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Former champ spreads the UFC message in Bangor appearances

Josh Hedges/Zuffa LLC | Zuffa LLC via Getty Images
Josh Hedges/Zuffa LLC | Zuffa LLC via Getty Images
Forrest Griffin interacts with fans during a Q-and-A session before the UFC weigh-in event at the O2 Arena in March 2014 in London. Griffin was in Bangor on Friday to promote the UFC Fight Night show scheduled for Saturday, Aug. 16, at the Cross Insurance Center.
By Ernie Clark, BDN Staff

BANGOR, Maine — It was just after 9 a.m. Friday, and Forrest Griffin was ready to begin what he counted as somewhere between his “second and seventh” interview since waking up several hours earlier.

That followed a similar schedule the day before in Boston, evidence the Ultimate Fighting Championship is just as aggressive about its promotional efforts as the mixed martial arts battles it produces in the octagon.

“It’s the closest thing to a job I have,” Griffin joked.

Griffin is a former UFC light heavyweight world champion and member of that organization’s hall of fame. He fought his last bout in 2012.

He was in the Queen City Friday in conjunction with the kickoff of ticket sales for the UFC Fight Night show scheduled for Saturday, Aug. 16, at the Cross Insurance Center.

That card, to be televised internationally by Fox Sports 1, will be headlined by a five-round clash between eighth-ranked light heavyweight Ryan “Darth” Bader (18-4) and No. 10 Ovince “OSP” Saint Preux (16-5). Also scheduled is a homecoming fight for Lincolnville native and 13th ranked UFC middleweight Tim “The Barbarian” Boetsch against No. 14 Brad Tavares.

“This was a vision quest of (UFC president) Dana White,” Griffin said earlier in the morning of the UFC’s rare small-market stop in Bangor.

White, a 1987 Hermon High School graduate who owns a home in neighboring Levant, expressed interest in bringing a show to the area for several years, a thought that gained momentum with the opening of the Cross Insurance Center last year and the presence across the street from the arena of Hollywood Casino.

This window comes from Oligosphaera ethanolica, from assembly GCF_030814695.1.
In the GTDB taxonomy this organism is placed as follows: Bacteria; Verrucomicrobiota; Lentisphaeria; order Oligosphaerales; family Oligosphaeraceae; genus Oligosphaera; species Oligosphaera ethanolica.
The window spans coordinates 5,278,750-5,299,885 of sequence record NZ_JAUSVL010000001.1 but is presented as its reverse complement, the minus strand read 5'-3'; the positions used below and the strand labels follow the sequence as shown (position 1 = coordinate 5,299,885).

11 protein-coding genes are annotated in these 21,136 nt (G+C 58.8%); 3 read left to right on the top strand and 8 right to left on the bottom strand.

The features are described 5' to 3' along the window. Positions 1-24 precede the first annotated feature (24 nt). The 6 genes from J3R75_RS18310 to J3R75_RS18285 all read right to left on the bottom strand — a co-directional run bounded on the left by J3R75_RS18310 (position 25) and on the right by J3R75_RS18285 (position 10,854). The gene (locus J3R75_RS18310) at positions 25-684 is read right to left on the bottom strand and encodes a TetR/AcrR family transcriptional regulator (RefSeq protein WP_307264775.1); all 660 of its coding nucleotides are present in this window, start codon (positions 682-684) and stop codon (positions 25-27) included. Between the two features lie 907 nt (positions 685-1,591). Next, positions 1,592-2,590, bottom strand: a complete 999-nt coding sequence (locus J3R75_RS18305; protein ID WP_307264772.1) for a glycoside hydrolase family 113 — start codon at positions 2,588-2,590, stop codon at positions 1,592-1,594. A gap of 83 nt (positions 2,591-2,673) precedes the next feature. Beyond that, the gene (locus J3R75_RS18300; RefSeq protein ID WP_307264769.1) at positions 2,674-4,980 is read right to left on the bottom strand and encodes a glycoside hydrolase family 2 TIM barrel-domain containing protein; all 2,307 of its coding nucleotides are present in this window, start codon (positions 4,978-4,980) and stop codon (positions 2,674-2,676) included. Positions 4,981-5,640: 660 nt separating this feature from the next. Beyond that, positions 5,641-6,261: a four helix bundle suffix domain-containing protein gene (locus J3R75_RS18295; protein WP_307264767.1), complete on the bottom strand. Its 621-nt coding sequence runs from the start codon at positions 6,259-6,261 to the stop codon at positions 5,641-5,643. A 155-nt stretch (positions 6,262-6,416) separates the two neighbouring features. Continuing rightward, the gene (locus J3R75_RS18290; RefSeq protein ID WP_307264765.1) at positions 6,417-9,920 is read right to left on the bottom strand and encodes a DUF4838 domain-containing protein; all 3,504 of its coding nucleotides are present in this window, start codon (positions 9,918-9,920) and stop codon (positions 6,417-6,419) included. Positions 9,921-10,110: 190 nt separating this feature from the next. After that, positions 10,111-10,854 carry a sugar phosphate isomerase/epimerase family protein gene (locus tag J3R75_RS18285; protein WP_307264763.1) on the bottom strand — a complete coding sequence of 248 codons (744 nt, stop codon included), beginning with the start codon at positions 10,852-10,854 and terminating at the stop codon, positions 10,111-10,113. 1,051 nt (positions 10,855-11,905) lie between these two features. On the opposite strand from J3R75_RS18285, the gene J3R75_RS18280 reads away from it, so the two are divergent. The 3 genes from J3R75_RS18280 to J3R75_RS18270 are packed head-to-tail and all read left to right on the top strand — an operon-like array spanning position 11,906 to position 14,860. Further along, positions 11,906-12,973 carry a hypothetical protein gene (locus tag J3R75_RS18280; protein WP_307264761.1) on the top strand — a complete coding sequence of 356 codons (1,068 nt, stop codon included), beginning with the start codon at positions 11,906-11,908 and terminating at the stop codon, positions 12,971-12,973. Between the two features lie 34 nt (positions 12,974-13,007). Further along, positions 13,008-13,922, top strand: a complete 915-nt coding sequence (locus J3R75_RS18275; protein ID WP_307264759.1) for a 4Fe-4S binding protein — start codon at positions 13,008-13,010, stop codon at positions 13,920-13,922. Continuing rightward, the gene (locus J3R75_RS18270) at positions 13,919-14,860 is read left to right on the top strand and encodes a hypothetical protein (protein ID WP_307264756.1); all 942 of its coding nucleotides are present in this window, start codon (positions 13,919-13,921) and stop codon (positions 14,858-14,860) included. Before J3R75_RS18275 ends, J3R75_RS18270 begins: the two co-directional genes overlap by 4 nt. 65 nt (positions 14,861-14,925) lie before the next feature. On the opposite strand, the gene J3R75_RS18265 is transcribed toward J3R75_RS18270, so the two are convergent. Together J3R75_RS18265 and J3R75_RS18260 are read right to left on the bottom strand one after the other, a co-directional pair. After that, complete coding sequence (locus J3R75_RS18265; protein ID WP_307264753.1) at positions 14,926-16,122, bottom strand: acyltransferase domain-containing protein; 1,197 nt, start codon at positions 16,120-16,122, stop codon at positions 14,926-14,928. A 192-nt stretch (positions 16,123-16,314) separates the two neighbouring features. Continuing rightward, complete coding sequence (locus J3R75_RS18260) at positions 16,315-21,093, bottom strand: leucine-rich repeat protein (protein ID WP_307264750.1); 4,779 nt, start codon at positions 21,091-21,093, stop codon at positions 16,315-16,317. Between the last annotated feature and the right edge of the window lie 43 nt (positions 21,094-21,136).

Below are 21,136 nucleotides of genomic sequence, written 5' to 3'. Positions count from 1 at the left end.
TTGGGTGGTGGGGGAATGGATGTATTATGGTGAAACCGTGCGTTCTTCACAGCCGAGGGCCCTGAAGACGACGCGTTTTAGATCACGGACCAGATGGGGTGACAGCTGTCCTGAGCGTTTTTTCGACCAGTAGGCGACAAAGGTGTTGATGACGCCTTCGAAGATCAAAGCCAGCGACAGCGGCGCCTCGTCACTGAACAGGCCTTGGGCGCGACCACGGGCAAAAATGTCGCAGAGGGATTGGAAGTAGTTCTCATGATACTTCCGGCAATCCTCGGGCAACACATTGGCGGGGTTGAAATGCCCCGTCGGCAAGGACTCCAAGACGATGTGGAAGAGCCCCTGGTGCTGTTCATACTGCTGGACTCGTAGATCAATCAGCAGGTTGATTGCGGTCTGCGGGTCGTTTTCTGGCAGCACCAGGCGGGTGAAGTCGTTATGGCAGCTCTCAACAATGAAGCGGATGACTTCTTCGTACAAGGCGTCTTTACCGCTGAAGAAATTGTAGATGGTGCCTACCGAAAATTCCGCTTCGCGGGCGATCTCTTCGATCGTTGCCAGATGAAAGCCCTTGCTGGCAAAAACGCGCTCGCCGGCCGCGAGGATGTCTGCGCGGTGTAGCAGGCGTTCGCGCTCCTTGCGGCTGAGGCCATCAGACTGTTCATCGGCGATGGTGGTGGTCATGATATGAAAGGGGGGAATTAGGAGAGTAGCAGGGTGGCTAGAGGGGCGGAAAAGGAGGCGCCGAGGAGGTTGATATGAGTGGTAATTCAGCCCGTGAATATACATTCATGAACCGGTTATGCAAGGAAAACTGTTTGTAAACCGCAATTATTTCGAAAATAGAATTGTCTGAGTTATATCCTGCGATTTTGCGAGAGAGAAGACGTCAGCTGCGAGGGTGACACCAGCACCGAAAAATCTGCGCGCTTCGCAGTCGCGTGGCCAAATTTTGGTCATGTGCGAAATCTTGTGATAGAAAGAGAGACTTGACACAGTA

The 35-year-old Griffin, who studied political science at the University of Georgia, began a career in law enforcement while he was in college. It was that same time when he caught the mixed martial arts bug.

“I just liked it,” he said. “I’ve always liked the pure fun of combat. I’ve always liked to fight, but I didn’t like to have to be angry. I didn’t want to be mad at people, and this was a way to just go out and fight.

“For me, getting this chance was like a dream because, when you get down to it, who doesn’t want to be a pro athlete?”

Griffin springboarded to fame in 2005 when he won the first edition of The Ultimate Fighter mixed martial arts reality series, defeating Stephen Bonnar by unanimous decision in a celebrated championship match that was credited by White with helping to bring the sport more into the mainstream.

“It was the right place at the right time with the right people watching,” Griffin said of the bout, which led to he and Bonnar being inducted into the UFC Hall of Fame in 2013. “We were a couple of guys who looked like college students out there fighting. There were no tattoos — we looked very relatable to average people.”

Griffin subsequently signed with the UFC and eventually won the light heavyweight world championship with a unanimous decision over Quinton “Rampage” Jackson on July 5, 2008, in Las Vegas.

“For me, that was like a dream, being the world champion,” Griffin said. “I didn’t even tell people about the dream because, to me, it seemed so ridiculous.”

Griffin lost the belt to Rashad Evans later that year, suffering a broken hand in the process, but he went on to fight such UFC stars as former champions Anderson Silva and Rich Franklin as well as one-time Pride middleweight champion Mauricio “Shogun” Rua before defeating Tito Ortiz by unanimous decision at UFC 148 in Las Vegas in July 2012.

That was his third career fight against Ortiz — Griffin won the last two — but it also marked his last bout. Chronic injuries, including a torn medial lateral ligament and strained anterior cruciate ligament suffered during 2012, prompted him to announce his retirement in May 2013.

Griffin finished with a career record of 19-7.

Now he works for the UFC in a promotional capacity, sharing his love of the sport that became his career and, in this case, touting the significance of the upcoming Bangor show’s main event.

“The winner of the OSP-Bader fight will become one of the top five light heavyweights in the world. He’s going to be a legitimate contender,” Griffin said. “Bader has been there before and has that experience in 25-minute main-event fights.

“OSP hasn’t been in a main event yet — he’s has never fought under that pressure — but the last guy he beat was supposed to be the next big thing, so he looks ready now.”

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